Global Stocks Dip With Central Banks in Focus

• Government bond yields rise

• Gold prices drop

• European stocks down, Asia mixed

Global stocks slipped as investors moderated their expectations about how much central banks are likely to cut interest rates in the coming days.

European stocks ticked down, with the Stoxx Europe 600 falling 0.5% in opening trade, with losses across most regional indexes. The German DAX and France’s CAC 40 both fell 0.3%.

Asian markets were muted Tuesday, with the Shanghai Composite down 0.1% and Japan’s Nikkei 225 up 0.3%. Hong Kong’s Hang Seng was up 0.1%.

Analysts expect the European Central Bank will cut 10 basis points from benchmark interest rates when it meets on Thursday. The Federal Reserve will meet next week, and is broadly expected to lower rates by 25 basis points.

“It looks like there is a feeling that the bond prices went too high and the gold markets went too high and it’s time for a correction,” said Ipek Ozkardeskaya, a senior analyst at London Capital Group. “They will probably come back when the dust settles but for now, volatility is too high.”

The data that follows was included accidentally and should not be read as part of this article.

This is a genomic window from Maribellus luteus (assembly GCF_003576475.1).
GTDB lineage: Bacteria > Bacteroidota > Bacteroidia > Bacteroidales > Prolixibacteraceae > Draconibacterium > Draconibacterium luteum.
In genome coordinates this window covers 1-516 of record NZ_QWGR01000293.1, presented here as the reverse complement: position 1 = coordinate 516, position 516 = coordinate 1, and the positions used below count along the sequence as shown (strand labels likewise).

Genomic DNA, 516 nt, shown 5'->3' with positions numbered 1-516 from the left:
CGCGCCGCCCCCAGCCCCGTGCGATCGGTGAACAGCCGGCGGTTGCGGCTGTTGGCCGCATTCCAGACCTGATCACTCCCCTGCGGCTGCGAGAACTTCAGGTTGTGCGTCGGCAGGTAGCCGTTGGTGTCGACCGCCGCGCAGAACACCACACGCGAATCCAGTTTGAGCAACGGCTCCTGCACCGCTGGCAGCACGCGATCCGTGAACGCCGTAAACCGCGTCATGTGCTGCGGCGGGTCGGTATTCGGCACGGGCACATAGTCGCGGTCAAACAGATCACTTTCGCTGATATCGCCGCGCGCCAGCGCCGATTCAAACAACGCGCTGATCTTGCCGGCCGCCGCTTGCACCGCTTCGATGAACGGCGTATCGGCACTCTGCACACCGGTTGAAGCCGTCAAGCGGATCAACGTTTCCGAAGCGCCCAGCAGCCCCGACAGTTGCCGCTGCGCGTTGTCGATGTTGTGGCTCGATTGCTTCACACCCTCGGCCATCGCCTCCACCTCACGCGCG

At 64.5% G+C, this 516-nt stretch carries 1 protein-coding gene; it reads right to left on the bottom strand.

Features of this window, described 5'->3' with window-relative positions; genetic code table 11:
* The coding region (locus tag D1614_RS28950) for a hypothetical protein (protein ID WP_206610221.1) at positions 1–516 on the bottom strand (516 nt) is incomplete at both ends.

The yield on the 10-year Treasury edged up slightly to 1.634% Tuesday, from 1.632% Monday. In European bonds, the yield on the 10-year German bund rose to minus 0.573% from minus 0.585% Tuesday. Bond yields and prices move in opposite directions.

In commodities, Brent crude oil was up 0.1% at $62.64 a barrel. Oil investors were eyeing a possible initial public offering by Saudi Arabia’s state-run oil company Aramco, known officially as Saudi Arabian Oil Co. Aramco’s chief executive on Tuesday said the company is ready for a listing whenever shareholders decide.

A currency trader watches computer monitors at the foreign exchange dealing room in Seoul, South Korea, Sept. 9, 2019.


Lee Jin-man/Associated Press

Traditional haven metal gold fell 0.6%.

Later today, the U.S. Labor Department will release its July report on job openings and labor turnover. In June, there were 7.35 million unfilled jobs. Should that number remain high, it would indicate that the recent hiring slowdown is more a result of worker scarcity than companies being cautious.

Write to Caitlin Ostroff at

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